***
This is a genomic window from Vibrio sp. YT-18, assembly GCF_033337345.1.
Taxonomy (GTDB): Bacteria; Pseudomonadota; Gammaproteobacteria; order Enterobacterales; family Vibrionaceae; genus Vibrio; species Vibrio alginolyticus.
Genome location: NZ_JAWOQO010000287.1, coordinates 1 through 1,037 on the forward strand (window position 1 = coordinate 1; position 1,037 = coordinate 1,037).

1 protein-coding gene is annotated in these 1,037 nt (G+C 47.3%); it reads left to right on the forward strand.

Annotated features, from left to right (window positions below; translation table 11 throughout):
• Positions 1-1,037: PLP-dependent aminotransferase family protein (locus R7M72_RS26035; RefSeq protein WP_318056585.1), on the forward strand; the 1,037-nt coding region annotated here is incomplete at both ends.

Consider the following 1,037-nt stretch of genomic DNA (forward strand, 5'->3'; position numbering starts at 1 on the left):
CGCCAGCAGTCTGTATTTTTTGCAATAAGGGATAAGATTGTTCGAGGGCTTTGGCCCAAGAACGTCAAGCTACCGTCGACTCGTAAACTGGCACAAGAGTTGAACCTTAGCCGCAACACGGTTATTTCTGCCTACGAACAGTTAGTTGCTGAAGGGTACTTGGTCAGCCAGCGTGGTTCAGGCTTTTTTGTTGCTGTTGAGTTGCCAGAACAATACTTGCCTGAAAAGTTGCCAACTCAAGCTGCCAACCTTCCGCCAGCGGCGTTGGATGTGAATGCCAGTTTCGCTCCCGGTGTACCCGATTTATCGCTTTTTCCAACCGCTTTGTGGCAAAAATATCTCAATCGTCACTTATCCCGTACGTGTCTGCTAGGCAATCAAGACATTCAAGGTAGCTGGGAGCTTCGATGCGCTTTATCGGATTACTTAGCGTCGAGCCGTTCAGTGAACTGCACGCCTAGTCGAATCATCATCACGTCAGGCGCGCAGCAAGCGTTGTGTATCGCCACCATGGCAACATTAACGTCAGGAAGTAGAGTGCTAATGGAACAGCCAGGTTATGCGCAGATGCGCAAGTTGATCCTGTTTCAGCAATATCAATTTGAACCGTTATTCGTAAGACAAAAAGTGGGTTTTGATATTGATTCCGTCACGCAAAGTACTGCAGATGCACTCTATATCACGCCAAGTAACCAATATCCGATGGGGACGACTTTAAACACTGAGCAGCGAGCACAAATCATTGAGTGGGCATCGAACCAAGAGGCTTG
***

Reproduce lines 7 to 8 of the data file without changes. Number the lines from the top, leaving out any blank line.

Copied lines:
Consider the following 1,037-nt stretch of genomic DNA (forward strand, 5'->3'; position numbering starts at 1 on the left):
CGCCAGCAGTCTGTATTTTTTGCAATAAGGGATAAGATTGTTCGAGGGCTTTGGCCCAAGAACGTCAAGCTACCGTCGACTCGTAAACTGGCACAAGAGTTGAACCTTAGCCGCAACACGGTTATTTCTGCCTACGAACAGTTAGTTGCTGAAGGGTACTTGGTCAGCCAGCGTGGTTCAGGCTTTTTTGTTGCTGTTGAGTTGCCAGAACAATACTTGCCTGAAAAGTTGCCAACTCAAGCTGCCAACCTTCCGCCAGCGGCGTTGGATGTGAATGCCAGTTTCGCTCCCGGTGTACCCGATTTATCGCTTTTTCCAACCGCTTTGTGGCAAAAATATCTCAATCGTCACTTATCCCGTACGTGTCTGCTAGGCAATCAAGACATTCAAGGTAGCTGGGAGCTTCGATGCGCTTTATCGGATTACTTAGCGTCGAGCCGTTCAGTGAACTGCACGCCTAGTCGAATCATCATCACGTCAGGCGCGCAGCAAGCGTTGTGTATCGCCACCATGGCAACATTAACGTCAGGAAGTAGAGTGCTAATGGAACAGCCAGGTTATGCGCAGATGCGCAAGTTGATCCTGTTTCAGCAATATCAATTTGAACCGTTATTCGTAAGACAAAAAGTGGGTTTTGATATTGATTCCGTCACGCAAAGTACTGCAGATGCACTCTATATCACGCCAAGTAACCAATATCCGATGGGGACGACTTTAAACACTGAGCAGCGAGCACAAATCATTGAGTGGGCATCGAACCAAGAGGCTTG